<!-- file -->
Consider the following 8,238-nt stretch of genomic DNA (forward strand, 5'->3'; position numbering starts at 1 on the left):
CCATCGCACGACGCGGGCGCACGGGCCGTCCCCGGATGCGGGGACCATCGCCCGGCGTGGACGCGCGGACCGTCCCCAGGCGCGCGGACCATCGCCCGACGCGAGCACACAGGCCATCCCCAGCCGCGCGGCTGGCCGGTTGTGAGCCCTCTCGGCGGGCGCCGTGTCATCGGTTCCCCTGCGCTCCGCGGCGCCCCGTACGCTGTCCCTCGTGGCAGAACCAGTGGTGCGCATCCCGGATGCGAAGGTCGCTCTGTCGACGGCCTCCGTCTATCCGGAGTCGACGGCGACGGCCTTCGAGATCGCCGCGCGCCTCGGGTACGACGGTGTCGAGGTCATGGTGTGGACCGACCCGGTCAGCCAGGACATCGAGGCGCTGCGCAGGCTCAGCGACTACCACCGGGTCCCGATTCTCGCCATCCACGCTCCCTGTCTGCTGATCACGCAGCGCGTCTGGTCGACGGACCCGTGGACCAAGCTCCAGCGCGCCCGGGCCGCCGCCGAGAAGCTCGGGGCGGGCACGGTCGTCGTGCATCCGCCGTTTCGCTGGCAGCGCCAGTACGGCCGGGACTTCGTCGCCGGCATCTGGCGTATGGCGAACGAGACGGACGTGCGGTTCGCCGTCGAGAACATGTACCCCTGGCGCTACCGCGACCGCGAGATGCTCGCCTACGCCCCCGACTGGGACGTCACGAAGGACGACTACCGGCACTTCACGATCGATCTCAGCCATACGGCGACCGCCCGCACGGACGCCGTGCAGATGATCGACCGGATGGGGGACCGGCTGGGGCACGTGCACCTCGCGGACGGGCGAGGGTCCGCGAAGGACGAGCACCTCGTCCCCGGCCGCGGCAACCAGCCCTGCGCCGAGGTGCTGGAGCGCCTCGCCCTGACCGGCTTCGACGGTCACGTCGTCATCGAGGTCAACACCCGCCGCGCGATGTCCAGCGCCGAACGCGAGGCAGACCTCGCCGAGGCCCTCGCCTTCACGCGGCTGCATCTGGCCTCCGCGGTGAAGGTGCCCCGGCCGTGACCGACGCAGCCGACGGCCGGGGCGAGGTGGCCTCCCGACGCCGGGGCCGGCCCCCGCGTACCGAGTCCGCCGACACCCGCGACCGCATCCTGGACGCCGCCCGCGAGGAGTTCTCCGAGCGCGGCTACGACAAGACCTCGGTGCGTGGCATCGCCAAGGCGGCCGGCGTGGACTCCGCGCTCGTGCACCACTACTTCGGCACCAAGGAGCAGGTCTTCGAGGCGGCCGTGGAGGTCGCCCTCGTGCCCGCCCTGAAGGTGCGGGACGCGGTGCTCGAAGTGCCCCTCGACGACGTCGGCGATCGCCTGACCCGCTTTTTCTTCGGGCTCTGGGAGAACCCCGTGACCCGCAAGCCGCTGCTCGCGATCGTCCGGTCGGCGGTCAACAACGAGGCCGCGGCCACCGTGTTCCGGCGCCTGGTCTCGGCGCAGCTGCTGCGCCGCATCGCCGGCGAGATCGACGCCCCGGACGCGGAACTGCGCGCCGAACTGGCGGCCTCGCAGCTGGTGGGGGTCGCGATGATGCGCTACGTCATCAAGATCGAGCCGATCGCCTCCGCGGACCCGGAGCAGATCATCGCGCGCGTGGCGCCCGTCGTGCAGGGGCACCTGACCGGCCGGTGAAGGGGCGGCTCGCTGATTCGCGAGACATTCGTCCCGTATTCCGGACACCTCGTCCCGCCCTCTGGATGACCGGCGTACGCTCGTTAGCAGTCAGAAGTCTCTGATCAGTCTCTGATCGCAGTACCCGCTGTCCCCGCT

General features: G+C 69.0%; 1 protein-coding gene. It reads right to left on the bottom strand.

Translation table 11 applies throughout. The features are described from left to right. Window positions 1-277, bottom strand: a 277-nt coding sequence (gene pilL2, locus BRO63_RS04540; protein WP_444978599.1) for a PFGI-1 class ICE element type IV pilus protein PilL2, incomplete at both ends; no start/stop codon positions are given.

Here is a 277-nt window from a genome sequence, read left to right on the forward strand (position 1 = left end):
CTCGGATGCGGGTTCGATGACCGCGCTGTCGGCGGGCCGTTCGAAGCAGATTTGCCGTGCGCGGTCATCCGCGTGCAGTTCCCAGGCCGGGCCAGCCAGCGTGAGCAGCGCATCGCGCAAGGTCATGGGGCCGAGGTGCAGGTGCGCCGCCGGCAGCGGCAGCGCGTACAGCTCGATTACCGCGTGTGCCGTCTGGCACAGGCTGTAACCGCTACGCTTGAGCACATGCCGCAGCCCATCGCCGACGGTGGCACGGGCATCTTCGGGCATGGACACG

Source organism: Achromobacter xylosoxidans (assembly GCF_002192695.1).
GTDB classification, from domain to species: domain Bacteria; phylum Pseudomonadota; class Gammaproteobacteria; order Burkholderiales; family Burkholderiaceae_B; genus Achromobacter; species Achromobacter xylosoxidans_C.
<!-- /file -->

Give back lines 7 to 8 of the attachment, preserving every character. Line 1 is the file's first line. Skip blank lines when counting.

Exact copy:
Source organism: Achromobacter xylosoxidans (assembly GCF_002192695.1).
GTDB classification, from domain to species: domain Bacteria; phylum Pseudomonadota; class Gammaproteobacteria; order Burkholderiales; family Burkholderiaceae_B; genus Achromobacter; species Achromobacter xylosoxidans_C.